Newspaper has First Amendment right to limit activism
WASHINGTON–The state Supreme Court in Olympia ruled in late February that the First Amendment allows a newspaper to forbid its reporters to engage in political activism.
While finding that the Washington State “Fair Campaign Practices Act” does prohibit an employer from discriminating against an employee on the basis of the employee’s refusal to remain “politically abstinent,” the court ruled that the statute cannot apply to the newspaper under the free press clause of the First Amendment.
The case was brought by Sandra Nelson, a women’s and gay and lesbian rights activist, who sued the Tacoma News Tribune after she was relieved of her reporting assignment.
In 1990, after seven years with the News Tribune, Nelson was transferred from her position of education reporter to swing shift copy editor. According to court documents, the paper’s managers told her that her increasing involvement in a local ballot initiative violated its ethics code, which regulates activity deemed to present an apparent or actual conflict of interest. The paper said that Nelson’s activities could raise concern about the newspaper’s objectivity.
Nelson’s transfer became permanent when she refused to promise she would conform to the ethics code. During next five years she remained politically active. Both her requests for reinstatement as reporter and her applications for other reporting positions were refused.
In 1995, Nelson filed suit in Tacoma Superior Court, alleging that the News Tribune had violated the Fair Campaign Practices Act, violated her constitutional rights and wrongfully transferred her, resulting in a breach of employment contract. The trial court dismissed Nelson’s statutory and constitutional claims. The contract claims were not dismissed.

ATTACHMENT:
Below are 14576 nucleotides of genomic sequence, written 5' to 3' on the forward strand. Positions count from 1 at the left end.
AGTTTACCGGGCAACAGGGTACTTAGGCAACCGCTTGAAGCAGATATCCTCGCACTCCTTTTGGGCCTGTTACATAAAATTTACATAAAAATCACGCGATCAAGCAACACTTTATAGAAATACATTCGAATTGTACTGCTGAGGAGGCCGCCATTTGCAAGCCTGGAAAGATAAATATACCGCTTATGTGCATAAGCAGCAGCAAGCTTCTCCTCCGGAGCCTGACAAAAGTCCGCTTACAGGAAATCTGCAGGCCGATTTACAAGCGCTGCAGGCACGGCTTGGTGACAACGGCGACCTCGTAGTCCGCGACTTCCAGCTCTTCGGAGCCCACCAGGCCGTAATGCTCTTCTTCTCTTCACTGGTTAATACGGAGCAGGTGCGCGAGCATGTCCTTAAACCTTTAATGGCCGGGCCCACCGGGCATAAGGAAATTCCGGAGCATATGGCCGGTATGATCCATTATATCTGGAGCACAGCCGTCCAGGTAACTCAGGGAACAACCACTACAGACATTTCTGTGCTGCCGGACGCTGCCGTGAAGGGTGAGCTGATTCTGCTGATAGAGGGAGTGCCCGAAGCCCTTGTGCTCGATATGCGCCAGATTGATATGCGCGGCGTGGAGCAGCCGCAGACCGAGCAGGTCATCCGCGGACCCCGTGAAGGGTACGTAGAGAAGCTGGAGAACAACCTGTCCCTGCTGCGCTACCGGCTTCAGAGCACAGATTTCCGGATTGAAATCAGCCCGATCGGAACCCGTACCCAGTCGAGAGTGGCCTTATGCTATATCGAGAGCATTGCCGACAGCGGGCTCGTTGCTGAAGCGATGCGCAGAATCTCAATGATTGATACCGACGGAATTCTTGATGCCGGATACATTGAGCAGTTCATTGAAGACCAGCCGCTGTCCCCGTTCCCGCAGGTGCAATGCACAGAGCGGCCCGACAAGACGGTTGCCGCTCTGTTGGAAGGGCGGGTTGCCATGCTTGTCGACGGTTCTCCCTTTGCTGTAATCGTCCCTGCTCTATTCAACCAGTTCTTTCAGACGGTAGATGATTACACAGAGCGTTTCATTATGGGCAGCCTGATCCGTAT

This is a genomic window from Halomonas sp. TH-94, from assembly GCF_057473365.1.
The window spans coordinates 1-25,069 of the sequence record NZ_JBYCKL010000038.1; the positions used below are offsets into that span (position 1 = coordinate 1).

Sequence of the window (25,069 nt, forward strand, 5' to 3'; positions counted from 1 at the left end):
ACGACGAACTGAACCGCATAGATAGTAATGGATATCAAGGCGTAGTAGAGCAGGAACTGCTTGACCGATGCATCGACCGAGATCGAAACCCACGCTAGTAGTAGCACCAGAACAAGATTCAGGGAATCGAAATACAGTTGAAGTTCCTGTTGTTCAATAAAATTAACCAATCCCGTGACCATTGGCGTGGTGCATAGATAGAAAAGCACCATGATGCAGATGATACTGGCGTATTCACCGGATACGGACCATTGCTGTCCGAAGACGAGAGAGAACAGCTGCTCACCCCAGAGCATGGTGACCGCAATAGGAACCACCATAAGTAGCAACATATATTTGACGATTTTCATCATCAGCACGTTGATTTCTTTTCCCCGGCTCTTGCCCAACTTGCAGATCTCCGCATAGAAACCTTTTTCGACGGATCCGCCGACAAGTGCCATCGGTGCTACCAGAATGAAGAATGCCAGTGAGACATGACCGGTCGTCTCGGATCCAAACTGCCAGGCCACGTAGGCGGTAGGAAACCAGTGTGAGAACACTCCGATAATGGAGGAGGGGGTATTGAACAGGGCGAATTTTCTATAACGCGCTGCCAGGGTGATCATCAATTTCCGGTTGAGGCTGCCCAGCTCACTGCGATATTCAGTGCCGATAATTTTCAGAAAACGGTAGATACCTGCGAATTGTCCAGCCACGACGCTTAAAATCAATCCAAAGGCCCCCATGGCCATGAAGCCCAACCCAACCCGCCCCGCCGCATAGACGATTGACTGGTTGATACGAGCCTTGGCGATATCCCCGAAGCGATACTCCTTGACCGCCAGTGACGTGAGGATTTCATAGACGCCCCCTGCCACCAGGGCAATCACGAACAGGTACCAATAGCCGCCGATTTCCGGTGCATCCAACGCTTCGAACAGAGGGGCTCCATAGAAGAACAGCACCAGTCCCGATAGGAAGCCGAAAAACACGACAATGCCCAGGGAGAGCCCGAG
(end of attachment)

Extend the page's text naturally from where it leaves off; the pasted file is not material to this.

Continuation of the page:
The Supreme Court disagreed with the lower court’s reasoning and held that the Fair Campaign Practices Act does apply in Nelson’s case. The high court agreed, however, that the statute unconstitutionally infringes on the News Tribune’s rights under the First Amendment. The court stressed that editorial control is a necessary component of the free press and that editorial integrity and credibility are core objectives of that control. Therefore, any state law infringing on editorial control is unconstitutional.
The court also affirmed that since the conflict-of-interest policy in the News Tribune’s ethics code was designed for the express purpose of supporting the newspaper’s credibility, the policy merits protection under the free press clauses of the state and federal constitutions. The court determined that Nelson’s state law entitlement was “trumped” by the First Amendment free press clause. (Sandra Nelson v. McClatchy Newspapers; Newspaper’s Counsel: P. Cameron De Vore, Seattle)